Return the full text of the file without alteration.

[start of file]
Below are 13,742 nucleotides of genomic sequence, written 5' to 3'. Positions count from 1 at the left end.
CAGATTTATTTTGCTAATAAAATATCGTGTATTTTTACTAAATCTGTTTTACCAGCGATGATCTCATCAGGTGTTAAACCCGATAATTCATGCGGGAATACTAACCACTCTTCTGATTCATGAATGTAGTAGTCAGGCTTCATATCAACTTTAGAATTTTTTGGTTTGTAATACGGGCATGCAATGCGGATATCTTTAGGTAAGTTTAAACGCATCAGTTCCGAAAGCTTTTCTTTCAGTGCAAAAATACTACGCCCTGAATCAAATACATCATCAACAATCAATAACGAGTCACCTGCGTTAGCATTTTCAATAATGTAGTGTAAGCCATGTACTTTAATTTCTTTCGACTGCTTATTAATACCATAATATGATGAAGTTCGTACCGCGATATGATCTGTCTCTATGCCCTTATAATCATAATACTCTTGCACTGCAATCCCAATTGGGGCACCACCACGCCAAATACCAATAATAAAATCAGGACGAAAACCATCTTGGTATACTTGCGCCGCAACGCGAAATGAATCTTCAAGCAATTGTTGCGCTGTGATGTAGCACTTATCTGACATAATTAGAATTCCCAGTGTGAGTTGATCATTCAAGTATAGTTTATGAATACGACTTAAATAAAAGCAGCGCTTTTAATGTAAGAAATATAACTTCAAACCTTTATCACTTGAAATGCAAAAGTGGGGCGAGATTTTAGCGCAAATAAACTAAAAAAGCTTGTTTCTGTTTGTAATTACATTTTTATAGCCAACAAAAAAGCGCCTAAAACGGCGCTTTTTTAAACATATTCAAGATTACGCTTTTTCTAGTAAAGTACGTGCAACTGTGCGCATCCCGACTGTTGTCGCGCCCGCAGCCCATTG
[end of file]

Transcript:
Below are 13,742 nucleotides of genomic sequence, written 5' to 3'. Positions count from 1 at the left end.
CAGATTTATTTTGCTAATAAAATATCGTGTATTTTTACTAAATCTGTTTTACCAGCGATGATCTCATCAGGTGTTAAACCCGATAATTCATGCGGGAATACTAACCACTCTTCTGATTCATGAATGTAGTAGTCAGGCTTCATATCAACTTTAGAATTTTTTGGTTTGTAATACGGGCATGCAATGCGGATATCTTTAGGTAAGTTTAAACGCATCAGTTCCGAAAGCTTTTCTTTCAGTGCAAAAATACTACGCCCTGAATCAAATACATCATCAACAATCAATAACGAGTCACCTGCGTTAGCATTTTCAATAATGTAGTGTAAGCCATGTACTTTAATTTCTTTCGACTGCTTATTAATACCATAATATGATGAAGTTCGTACCGCGATATGATCTGTCTCTATGCCCTTATAATCATAATACTCTTGCACTGCAATCCCAATTGGGGCACCACCACGCCAAATACCAATAATAAAATCAGGACGAAAACCATCTTGGTATACTTGCGCCGCAACGCGAAATGAATCTTCAAGCAATTGTTGCGCTGTGATGTAGCACTTATCTGACATAATTAGAATTCCCAGTGTGAGTTGATCATTCAAGTATAGTTTATGAATACGACTTAAATAAAAGCAGCGCTTTTAATGTAAGAAATATAACTTCAAACCTTTATCACTTGAAATGCAAAAGTGGGGCGAGATTTTAGCGCAAATAAACTAAAAAAGCTTGTTTCTGTTTGTAATTACATTTTTATAGCCAACAAAAAAGCGCCTAAAACGGCGCTTTTTTAAACATATTCAAGATTACGCTTTTTCTAGTAAAGTACGTGCAACTGTGCGCATCCCGACTGTTGTCGCGCCCGCAGCCCATTG